The contributing editor to Gordon Pape's Internet Wealth Builder explains, "The stock is down almost 58% from their high last year. No doubt about it, demand for fertilizer has weakened but this is an overreaction." Here's his review.
"POT turned in earnings of $2.56 a share for the fourth quarter (all dollar amounts are in U.S. currency) easily beating the $2.28 analysts were anticipating. Potash and nitrogen numbers were extremely good but phosphate gross margins were somewhat disappointing.
"There was also a sharp drop in North American phosphate sales, down 40% from the same period in 2007, due to a late harvest. However, that suggests fall applications were deferred to the spring. Consequently, we should see a surge in sales during the early part of 2009.
"For the year, Potash earned $3.5 billion, or $11.01 a share, more than triple the $3.40 a share in 2007, thanks mainly to soaring fertilizer prices. At the same time, it was encouraging to see that management maintained tight controls during the boom times. Dec. 31 gross margins were more than 60% better than in the previous year.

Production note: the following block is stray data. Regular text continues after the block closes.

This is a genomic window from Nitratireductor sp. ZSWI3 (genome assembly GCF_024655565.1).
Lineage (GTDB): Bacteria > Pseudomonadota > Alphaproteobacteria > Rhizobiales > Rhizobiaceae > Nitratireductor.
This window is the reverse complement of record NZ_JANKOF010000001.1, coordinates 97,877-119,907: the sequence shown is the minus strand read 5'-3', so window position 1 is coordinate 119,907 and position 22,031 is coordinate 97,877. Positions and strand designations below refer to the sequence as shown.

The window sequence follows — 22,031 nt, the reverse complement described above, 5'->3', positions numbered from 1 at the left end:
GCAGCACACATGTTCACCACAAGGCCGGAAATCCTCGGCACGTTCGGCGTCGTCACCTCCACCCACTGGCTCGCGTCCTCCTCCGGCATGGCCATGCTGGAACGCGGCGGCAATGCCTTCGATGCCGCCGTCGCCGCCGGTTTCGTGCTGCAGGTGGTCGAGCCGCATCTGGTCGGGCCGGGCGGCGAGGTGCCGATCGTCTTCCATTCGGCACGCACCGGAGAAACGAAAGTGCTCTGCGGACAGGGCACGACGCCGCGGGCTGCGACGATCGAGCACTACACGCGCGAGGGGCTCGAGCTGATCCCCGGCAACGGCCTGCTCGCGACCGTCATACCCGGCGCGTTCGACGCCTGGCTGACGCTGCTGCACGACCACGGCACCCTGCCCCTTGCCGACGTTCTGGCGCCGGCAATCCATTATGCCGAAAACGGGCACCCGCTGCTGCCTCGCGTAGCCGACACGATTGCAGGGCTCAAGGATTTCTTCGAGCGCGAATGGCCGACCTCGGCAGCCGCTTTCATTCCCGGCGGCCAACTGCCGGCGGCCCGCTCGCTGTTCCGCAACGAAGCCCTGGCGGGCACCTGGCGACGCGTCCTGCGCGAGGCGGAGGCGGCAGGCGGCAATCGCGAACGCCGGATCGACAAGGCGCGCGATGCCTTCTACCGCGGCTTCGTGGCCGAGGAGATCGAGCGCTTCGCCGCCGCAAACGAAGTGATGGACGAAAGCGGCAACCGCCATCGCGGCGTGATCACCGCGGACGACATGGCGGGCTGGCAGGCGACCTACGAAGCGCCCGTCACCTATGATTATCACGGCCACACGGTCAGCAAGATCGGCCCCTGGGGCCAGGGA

"Looking ahead, Potash faces a bottleneck in U.S. phosphate deliveries because dealers filled their warehouses just before the economic tailspin caused farmers to back away. That will have to cleared before prices recover and is bound to hurt POT's first-quarter numbers.
"Beyond that, the prospects are excellent. Unlike most other commodities, fertilizer is not really cyclical. Certainly, prices fluctuate but there is underlying and growing demand for more food. The world's population is increasing by 75 million people a year.
"At the same time, people, especially in the emerging countries, are upgrading and increasing the amount they eat, so much so that farmers are unable to meet the demand.
"There were record crops in 2007 and again in 2008 but grain stocks remain substantially below historic levels. We need to grow more, much more, and the best way to do that is by adding fertilizer. Studies show that $1 spent on fertilizer can raise a farmer's return by $3.
"I think that Potash, sitting on almost 100 years of reserves and benefitting from low-cost operations, is going to do very well over the long haul. It's in the right business at the right time and legendary investor George Soros agrees - he just upped his stake in the company.
"Earnings of $11 a share are expected this year followed by a jump to $14 a share or more in 2010. That means POT is trading at a low 7.6 times projected 2009 earnings and is excellent value.
"However, I would accumulate the shares gradually. Potash is still regarded by many investors as just another cyclical commodity stock. As a result, it may lag a little despite the impressive earnings. Buy Potash Corporation on price pullbacks with a target of $150."
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